I went back to the eye doctor this afternoon complaining about how my new contacts keep fogging up during the day: they'll be fine for 20 minutes or a couple of hours and then a film will settle on the surface, like I smeared them with baby oil, and by hook or by crook no amount of cleaning will solve it. This drives me crazy: I want the thing that I paid for to work the way it's supposed to, especially when I am trying to see through it.
She put in some drops and then peeled back my eyelids (not a pain-free procedure, FYI). "How long have you worn lenses?" she asked. "Over 30 years!" I answered, as if expecting some reward. In fact it was a stunning admission, even to myself. Imagine being old enough to do anything for more than 30 years. Of course it's also the root of the problem: what I have developed is "giant papillary conjunctivitis" (barf), otherwise known as "a type of allergic conjunctivitis caused by the chronic presence of a foreign body in the eye." Turns out 30+ years of the "chronic presence of a foreign body in the eye" can sometimes have negative consequences. Who knew?!
Someday I would like to meet a person whose health improved after the age of 40. I'm not talking about miracle cures, either, or prosthetic limbs or plastic surgery or dramatic weight loss efforts, I'm talking about daily small victories of the body. Does this happen? It does for people who quit smoking, I suppose, or drinking or [fill in the bad habit blank]. But it can't all be downhill for everybody else, can it? Where are the good stories and who's telling them? What clears up? What gets easier? What gets better? Something: just tell me it's something.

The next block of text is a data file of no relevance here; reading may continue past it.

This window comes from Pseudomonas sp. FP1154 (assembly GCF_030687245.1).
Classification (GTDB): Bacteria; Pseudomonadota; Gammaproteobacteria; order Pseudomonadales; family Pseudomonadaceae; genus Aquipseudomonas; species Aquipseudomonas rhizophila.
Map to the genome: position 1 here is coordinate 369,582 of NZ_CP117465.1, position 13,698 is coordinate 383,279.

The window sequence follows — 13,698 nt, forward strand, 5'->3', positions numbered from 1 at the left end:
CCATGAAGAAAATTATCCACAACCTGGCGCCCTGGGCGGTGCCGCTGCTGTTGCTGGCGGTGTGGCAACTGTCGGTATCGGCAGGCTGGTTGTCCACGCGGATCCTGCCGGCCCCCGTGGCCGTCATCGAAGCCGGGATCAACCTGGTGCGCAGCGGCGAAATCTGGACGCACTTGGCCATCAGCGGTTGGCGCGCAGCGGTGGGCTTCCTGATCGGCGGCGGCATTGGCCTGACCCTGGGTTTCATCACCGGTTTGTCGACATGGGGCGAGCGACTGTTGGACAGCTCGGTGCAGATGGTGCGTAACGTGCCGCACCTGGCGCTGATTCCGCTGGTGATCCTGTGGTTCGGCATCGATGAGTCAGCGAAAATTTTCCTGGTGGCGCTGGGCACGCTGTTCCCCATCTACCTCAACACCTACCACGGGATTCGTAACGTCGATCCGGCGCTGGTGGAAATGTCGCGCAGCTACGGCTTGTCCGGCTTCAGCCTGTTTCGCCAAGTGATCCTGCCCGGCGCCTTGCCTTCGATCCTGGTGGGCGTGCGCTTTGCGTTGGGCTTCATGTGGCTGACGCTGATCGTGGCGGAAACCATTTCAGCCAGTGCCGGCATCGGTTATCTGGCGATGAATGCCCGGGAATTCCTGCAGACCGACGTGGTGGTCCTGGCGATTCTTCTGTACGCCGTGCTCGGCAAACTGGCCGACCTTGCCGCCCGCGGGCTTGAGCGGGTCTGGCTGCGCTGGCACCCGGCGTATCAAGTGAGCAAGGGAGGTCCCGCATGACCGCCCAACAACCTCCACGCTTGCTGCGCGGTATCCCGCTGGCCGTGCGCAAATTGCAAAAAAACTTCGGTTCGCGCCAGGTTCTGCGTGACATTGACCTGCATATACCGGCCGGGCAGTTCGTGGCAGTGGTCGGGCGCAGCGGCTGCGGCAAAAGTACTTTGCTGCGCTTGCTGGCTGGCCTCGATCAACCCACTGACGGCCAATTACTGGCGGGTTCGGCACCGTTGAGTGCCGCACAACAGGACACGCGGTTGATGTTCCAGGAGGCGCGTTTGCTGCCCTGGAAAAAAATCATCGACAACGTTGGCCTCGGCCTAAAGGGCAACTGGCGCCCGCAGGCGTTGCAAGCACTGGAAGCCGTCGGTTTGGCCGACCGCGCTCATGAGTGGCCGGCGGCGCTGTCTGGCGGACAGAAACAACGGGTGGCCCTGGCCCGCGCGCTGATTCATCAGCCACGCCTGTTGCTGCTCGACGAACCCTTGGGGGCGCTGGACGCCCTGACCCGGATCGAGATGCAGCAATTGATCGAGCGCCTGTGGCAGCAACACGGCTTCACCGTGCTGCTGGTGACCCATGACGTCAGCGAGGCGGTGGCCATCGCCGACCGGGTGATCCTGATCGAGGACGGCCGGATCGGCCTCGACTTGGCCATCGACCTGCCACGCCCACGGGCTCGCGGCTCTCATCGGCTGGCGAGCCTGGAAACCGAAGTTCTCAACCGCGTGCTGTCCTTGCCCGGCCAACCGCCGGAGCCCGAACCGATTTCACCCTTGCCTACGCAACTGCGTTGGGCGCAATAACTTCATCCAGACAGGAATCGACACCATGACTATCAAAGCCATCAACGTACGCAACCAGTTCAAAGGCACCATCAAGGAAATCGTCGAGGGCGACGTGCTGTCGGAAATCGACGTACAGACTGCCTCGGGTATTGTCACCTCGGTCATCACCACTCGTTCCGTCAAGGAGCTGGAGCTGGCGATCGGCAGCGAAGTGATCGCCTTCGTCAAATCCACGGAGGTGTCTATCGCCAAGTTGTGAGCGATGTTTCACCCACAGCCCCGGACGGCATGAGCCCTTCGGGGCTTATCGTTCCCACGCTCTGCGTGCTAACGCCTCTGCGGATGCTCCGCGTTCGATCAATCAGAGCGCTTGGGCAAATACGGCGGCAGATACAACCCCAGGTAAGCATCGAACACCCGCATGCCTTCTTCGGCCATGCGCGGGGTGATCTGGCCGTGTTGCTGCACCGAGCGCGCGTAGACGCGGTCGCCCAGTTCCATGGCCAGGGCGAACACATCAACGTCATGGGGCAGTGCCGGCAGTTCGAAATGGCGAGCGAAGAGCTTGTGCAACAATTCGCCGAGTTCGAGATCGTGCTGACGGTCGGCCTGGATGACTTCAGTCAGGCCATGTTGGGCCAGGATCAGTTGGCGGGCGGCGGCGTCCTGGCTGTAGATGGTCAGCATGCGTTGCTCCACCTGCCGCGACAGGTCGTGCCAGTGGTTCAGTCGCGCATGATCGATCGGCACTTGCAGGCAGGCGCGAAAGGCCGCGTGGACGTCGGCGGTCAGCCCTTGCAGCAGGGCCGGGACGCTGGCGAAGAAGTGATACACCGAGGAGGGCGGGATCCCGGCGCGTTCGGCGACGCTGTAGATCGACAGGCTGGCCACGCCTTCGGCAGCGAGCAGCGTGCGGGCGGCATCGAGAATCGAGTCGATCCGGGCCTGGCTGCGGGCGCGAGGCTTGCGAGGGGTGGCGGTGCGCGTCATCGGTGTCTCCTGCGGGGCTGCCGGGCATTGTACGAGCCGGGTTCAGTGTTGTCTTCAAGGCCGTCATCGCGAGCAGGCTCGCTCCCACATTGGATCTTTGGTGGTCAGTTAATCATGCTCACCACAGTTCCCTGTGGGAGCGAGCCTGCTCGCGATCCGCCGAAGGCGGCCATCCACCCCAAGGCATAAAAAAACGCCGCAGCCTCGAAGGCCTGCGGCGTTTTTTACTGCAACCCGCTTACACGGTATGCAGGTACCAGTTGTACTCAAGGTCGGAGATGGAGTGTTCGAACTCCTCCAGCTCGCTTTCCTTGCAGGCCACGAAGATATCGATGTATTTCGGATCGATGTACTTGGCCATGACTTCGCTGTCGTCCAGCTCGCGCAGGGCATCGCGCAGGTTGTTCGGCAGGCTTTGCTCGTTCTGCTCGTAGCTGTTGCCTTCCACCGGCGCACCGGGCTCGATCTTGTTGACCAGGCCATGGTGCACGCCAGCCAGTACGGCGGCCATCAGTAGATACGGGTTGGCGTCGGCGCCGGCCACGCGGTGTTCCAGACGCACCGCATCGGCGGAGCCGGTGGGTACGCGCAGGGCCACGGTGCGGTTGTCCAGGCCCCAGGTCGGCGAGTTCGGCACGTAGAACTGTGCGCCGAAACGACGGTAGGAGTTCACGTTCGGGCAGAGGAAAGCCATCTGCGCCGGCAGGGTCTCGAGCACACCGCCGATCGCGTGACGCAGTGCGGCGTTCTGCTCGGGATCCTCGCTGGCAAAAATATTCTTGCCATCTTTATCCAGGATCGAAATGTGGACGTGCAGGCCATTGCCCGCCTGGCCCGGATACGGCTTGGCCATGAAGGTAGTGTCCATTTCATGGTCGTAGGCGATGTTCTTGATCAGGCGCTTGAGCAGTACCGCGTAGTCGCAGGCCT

At the same time I do find it all fascinating. It helps me to remind myself that we're born to decay. Aging is what's supposed to happen; it means we're doing it right. Reading glasses, knee pain, wrinkles, root canals, gray hair, even hair in new places, all of it is earned. I mean, don't be a ding-dong, I'm not saying I love it—it's not fun or easy or anything close to inexpensive, and I would sure as shit turn back the clock if I could—but I don't think denying it helps anything, or that trying to hide it is a way to go forward.
The only way forward, as they say, is through.